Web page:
In any case, if you're a reader who loves fiction but also loves history, and isn't afraid of 1,000 pages, this is a good book for you. Enjoy the read and the ride!

Please check out my novel, In Fashion's Web on Amazon.

Saturday, August 22, 2015

The Night I Slept on the Ground in New York City

Last night, I was with a group of friends enjoying an evening out. When the conversation turned to interesting memories of times in New York city, this one of mine came to mind.

I was 17 years old and on my way to a Led Zeppelin concert at Madison Square Garden with 5 of my friends. The year was 1975. The group came on 45 minutes late so they announced that they would play 45 late to make up for it.

The concert was phenomenal, of course, but I knew right away it would put us dangerously close to missing the last train at Grand Central Station that would take us back to Connecticut, but we figured we would just walk fast. Well, apparently we didn’t walk fast enough. We arrived right at 1:30 a.m., and the doors were already locked.

We didn’t know what to do, but someone told us we could get a train from Penn Station at 3:05 a.m., so we all trudged the eight blocks back to 34th Street and waited. Unfortunately, the conductors wouldn’t take our Metro North tickets and wanted us to pay for new tickets. Well, we didn’t have the money for new tickets so we turned around and trudged back to Grand Central Station again.

Fortunately, it was July, and a dry day, so we plopped down on the sidewalk in front of the 42nd and Lexington Street entrance to Grand Central, where the brown doors – six of them – were angled out facing the street.

We could see we weren’t the only ones who had missed the last train. Underneath the Park Avenue overpass, there were about 10 or 15 more teens on both sides of the street. One in particular that I remember across from us was a girl with long blonde hair in white denim overalls. She stood out because of the brightness of her hair and outfit. Seven years later I would be telling this story at work and a gal that I worked with whose name also happens to be Lynn said that she was the girl in the white overalls!! Such a small world.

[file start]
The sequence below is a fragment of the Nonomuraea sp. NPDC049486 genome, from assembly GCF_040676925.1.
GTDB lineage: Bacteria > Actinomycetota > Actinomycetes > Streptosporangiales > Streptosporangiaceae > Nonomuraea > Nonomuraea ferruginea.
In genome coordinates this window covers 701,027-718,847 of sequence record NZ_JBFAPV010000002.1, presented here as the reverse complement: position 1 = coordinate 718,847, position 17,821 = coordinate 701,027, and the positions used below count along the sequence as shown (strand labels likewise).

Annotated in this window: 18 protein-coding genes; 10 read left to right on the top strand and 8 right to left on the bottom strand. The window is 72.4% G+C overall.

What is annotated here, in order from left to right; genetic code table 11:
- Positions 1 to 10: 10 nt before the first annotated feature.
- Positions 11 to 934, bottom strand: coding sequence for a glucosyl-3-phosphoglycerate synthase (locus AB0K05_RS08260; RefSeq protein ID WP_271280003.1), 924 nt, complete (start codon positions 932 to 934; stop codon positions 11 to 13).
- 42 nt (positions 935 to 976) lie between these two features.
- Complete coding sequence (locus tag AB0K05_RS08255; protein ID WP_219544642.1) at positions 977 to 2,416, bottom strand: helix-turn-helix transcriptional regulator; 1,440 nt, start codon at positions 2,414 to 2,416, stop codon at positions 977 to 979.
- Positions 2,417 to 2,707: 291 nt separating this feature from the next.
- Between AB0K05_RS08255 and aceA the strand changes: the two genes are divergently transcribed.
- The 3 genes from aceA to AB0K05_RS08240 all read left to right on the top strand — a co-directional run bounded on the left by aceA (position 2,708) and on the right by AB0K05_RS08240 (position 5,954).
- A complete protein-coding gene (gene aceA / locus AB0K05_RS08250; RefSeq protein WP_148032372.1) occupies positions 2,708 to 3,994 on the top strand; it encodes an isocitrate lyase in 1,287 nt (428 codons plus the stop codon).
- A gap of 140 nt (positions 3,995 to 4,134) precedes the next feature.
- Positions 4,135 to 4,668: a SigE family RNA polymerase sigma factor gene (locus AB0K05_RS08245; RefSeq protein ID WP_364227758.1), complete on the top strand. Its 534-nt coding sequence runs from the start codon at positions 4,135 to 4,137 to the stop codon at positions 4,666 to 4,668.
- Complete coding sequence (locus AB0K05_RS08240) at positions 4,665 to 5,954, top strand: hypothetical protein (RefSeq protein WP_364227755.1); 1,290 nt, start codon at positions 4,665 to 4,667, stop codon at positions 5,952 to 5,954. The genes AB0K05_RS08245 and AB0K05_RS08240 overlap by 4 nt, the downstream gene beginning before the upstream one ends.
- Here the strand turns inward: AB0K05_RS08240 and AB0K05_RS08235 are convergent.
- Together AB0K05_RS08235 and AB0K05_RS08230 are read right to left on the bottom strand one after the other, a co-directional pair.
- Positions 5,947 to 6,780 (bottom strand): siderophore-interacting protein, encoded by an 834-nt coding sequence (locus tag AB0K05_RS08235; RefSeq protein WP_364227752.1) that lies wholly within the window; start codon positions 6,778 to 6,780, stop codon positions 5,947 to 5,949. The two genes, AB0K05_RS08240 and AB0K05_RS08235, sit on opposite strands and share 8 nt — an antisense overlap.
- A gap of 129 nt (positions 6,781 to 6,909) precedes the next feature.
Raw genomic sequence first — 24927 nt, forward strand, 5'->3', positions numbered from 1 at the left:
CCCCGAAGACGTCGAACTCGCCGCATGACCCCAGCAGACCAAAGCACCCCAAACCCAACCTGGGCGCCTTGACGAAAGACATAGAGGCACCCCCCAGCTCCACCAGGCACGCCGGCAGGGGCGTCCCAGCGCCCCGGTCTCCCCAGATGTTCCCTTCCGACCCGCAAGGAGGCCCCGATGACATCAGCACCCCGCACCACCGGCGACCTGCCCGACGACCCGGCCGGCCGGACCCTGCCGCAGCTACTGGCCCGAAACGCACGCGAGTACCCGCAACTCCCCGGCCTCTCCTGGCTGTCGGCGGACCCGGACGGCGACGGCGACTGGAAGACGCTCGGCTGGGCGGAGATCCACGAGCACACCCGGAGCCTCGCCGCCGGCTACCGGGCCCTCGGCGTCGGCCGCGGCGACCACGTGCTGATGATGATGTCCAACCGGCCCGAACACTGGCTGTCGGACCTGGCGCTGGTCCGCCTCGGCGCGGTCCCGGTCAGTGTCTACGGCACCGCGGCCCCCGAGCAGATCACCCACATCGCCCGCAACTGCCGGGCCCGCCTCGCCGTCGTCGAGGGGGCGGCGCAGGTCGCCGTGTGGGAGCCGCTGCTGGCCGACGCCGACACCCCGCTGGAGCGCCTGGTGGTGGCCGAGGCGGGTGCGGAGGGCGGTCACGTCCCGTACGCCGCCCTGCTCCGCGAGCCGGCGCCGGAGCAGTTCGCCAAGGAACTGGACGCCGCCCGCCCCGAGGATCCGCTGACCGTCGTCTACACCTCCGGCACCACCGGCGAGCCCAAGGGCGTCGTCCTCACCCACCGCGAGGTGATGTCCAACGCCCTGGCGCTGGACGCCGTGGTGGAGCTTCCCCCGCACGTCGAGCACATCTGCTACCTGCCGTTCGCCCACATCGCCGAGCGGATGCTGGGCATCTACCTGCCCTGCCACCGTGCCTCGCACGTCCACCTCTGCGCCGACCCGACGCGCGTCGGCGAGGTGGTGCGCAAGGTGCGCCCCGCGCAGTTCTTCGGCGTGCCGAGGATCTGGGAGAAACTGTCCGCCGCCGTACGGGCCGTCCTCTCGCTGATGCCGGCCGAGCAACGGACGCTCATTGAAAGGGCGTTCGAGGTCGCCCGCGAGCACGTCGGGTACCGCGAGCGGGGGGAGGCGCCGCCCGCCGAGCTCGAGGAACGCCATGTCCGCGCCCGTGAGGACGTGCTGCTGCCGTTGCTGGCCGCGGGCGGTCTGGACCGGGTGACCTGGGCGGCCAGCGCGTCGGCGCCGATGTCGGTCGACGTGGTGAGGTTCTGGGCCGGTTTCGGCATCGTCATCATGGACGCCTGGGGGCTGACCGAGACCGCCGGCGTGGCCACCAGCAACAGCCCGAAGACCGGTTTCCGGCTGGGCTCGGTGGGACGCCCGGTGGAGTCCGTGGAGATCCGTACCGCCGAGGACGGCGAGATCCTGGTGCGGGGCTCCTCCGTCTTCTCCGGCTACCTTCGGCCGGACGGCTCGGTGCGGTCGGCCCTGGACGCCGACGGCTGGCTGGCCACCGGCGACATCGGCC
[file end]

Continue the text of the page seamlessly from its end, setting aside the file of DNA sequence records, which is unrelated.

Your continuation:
So we slept for a couple of hours, and at 5:30, were starting to wake up to take the first train home when a large, plump police officer came by and said, “All right everybody up and empty your pockets.”

Apparently, he could smell pot. It was coming from two boys that were near us but not with us. He made all of us get up just the same. One of my friends had 2 joints in a baggie. He crushed them with his feet. Another had a small pipe and he confiscated it. He threatened to arrest us all but didn’t. Then he said, “I may not be able to stop you from smoking pot, but you’ll never smoke in this town again.”

It was all we could do not to laugh. It sounded like he was trying to act tough but he wasn’t succeeding. Was he imitating Clint Eastwood in Dirty Harry? Or some other famous movie star? It was such a bad attempt, it was hard to tell.

Between the amazing concert, sleeping on the street and our run-in with the police, it was a night none of us will ever forget.

Please check out my novel, In Fashion's Web on Amazon.

Wednesday, August 12, 2015

I Have Mad Respect for the Old TV Show The Waltons

I never watched The Waltons when it was on the air from 1971 to 1981. But now that the reruns are on the Hallmark Channel, which I love watching, I can’t wait to get home at night to watch more episodes.I was surprised to see that the show touches on many serious issues and brings history to life.